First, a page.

Off to see the Oz Museum in Wamego, Kan.

 
LA Times | Travel
 

For Johnpaul Cafiero and his siblings, the annual screening of \"The Wizard of Oz\" meant home-baked chocolate chip cookies in front of the TV. They knew the story backward and forward. Their grandmother owned a signed first edition of the L. Frank Baum book on which the movie was based. \"She...


By Jay Jones // 08.08.09
 

For Johnpaul Cafiero and his siblings, the annual screening of "The Wizard of Oz" meant home-baked chocolate chip cookies in front of the TV. They knew the story backward and forward. Their grandmother owned a signed first edition of the L. Frank Baum book on which the movie was based.

"She used to read it to us in broken English," Cafiero recalls of the book, which began another family tradition -- collecting anything and everything "Oz"-related. Over the years, their house became a treasure-trove stuffed with movie props (including one of the flying monkeys) and cookie jars featuring the various characters and more.


The Oz Museum, 511 Lincoln St., Wamego, Kan., (866) 458-8686, www.ozmuseum.com. The museum is open seven days a week. You can view the exhibits in about 45 minutes, but many people choose to linger, viewing the movie and the several documentaries that are continually screened. Admission $7 for adults, $4 for ages 4 to 12.

The 2009 Oztoberfest ( www.oztoberfest.com) will be Oct. 3 and 4.

Lodging: Wamego has some small motels, but a wider choice of lodging options can be found in Manhattan, 15 miles west, or in Topeka, 45 miles southeast.


Fortunately for their fellow fans, the collection is on permanent loan to a museum that seems right at home in Kansas.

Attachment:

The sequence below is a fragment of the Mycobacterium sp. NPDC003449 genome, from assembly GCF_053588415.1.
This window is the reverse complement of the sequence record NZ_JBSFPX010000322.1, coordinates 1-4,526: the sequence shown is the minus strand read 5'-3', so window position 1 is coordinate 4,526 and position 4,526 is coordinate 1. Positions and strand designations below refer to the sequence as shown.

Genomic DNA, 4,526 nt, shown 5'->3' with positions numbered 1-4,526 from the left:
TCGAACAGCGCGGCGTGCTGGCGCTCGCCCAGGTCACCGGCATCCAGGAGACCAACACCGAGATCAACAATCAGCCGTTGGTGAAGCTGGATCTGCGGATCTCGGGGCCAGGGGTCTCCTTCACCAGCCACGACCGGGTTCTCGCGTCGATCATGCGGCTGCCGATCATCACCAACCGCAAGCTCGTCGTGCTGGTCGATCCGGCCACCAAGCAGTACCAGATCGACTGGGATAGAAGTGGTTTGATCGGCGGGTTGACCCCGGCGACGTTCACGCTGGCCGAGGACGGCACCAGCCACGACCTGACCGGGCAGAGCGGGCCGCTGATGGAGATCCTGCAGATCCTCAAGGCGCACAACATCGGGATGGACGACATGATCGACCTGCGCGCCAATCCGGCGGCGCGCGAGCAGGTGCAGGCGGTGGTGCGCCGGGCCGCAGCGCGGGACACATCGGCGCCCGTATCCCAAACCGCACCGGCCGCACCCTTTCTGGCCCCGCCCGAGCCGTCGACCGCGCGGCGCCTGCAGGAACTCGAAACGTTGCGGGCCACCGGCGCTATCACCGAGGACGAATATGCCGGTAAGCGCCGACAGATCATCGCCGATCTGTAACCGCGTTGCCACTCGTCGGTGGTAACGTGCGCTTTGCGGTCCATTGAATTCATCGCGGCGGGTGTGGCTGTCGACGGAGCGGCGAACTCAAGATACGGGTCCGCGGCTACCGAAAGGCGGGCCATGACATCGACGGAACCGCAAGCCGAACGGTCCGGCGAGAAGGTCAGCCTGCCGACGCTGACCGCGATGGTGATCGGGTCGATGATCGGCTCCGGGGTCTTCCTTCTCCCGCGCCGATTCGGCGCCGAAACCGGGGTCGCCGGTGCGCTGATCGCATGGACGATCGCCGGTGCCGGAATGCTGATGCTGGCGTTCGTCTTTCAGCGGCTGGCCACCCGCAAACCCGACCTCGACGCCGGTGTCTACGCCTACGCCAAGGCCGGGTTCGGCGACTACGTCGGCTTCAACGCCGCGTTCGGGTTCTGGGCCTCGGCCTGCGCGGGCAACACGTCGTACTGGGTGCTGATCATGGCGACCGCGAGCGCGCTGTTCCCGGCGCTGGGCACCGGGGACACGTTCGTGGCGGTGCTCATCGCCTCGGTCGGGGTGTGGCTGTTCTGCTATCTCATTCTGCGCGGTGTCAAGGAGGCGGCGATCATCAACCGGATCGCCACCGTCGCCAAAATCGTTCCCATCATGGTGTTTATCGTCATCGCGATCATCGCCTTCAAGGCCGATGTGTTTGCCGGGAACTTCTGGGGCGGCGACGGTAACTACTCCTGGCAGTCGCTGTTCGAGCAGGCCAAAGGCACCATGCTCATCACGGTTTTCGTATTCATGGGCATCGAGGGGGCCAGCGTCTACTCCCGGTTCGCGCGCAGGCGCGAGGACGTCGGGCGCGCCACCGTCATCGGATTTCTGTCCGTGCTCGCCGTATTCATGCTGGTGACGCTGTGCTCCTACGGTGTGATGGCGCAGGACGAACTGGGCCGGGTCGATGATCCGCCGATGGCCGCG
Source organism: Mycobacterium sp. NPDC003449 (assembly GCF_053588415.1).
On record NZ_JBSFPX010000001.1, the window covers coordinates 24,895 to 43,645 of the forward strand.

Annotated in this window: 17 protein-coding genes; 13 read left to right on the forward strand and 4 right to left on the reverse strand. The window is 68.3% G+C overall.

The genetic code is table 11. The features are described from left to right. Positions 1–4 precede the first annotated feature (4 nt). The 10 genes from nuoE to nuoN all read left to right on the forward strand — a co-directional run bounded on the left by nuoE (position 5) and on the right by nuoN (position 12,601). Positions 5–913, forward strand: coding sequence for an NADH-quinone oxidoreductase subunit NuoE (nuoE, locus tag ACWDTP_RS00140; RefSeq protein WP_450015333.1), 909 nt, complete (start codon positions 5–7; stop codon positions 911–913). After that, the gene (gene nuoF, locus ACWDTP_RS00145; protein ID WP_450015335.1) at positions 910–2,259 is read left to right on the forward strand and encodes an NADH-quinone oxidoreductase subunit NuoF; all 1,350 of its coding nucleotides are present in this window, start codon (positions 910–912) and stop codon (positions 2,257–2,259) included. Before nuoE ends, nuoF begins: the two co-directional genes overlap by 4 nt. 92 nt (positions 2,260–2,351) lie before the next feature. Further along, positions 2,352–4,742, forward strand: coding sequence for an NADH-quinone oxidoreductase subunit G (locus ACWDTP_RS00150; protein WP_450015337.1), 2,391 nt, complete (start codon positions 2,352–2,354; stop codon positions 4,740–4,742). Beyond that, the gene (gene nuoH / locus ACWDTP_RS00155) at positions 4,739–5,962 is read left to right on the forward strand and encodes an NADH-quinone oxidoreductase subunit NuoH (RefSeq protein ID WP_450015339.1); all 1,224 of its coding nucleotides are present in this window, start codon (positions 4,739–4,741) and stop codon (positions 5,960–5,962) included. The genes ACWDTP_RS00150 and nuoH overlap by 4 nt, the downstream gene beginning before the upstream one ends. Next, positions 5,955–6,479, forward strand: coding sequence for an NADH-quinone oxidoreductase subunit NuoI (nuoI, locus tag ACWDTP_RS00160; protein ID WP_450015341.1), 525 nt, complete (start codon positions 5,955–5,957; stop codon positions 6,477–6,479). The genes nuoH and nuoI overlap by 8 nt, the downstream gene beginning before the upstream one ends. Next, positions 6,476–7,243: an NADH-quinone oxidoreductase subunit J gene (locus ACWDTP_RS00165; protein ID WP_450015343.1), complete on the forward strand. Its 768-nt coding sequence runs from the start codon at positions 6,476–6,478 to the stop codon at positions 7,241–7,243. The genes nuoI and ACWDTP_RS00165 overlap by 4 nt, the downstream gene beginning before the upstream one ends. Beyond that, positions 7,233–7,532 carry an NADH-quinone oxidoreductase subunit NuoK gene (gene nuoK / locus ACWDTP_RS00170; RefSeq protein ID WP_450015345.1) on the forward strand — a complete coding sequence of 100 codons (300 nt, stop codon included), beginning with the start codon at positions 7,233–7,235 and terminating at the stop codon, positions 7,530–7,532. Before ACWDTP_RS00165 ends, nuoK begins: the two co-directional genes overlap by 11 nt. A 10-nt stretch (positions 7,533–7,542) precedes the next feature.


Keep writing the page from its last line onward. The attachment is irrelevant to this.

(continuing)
"You're driving through Kansas. What do you want to see?" muses Mercedes Michalowski, manager of the Oz Museum in Wamego. "It should be something to do with Oz."

With no film locations to visit -- Dorothy's farmhouse was, alas, fictional -- the delightful museum is an ideal alternative. The time is right too: Wednesday marks the 70th anniversary of the movie's premiere.

It's not the only celeb connection in Wamego -- this is the hometown of auto magnate Walter Chrysler -- but it is, not surprisingly, the Oz Museum that draws the crowds.

"I'm not allowed to go home without visiting the museum," says Heather Clymer, who has stopped with her three daughters on their way back to Michigan from Colorado. "My sister and I are big fans of 'The Wizard of Oz.' . . . We grew up watching it every year."

Through an intentionally drab door adjacent to an equally bland ticket window, the Clymers enter a kaleidoscope of bright colors, just like in the movie. They're then face to face with a life-size wax figure of Dorothy in her gingham dress and sparkling slippers. The red shoes are replicas of those created for Judy Garland, both pairs made by the Western Costume Co. of North Hollywood.

At any given time, about 5,000 items are on display at the museum, which is about 100 miles west of Kansas City, Kan. The collectionis being archived, but Cafiero, who grew up on the East Coast, guesses it includes about 25,000 pieces. His grandmother's first edition of "The Wonderful Wizard of Oz" is among them, along with copies in 46 languages, including Hebrew and Farsi.

"People don't realize the extent of the books," Michalowski explains as we stand next to a bookcase full of "Oz" books. The first book was so popular that a total of 40 were written (and more that were inspired by), 14 of them by Baum.

The museum is open year-round, but attendance swells during Wamego's Oztoberfest, which features a stage production of "The Wizard of Oz" and appearances by four of the seven still-living Munchkins. Among them is Jerry Maren, an 89-year-old Angeleno who, as one of the "lollipop kids," handed a giant sucker to Dorothy. The festival, the first weekend in October, attracts fans from around the world.

Seven decades after the movie's debut, what's to explain the public's continued fascination? Cafiero, who's a Franciscan friar and a police chaplain, thinks it's the timeless allegories.

He points out that from the moment Dorothy stepped into those ruby slippers, she had the power to click her heels together and return to Kansas and the loving arms of Uncle Henry and Auntie Em. But, he adds, she had to learn the hard way.

"Life is full of wicked witches and flying monkeys," Cafiero says. "But, along the journey, hopefully we're lucky enough to make a couple of good friends."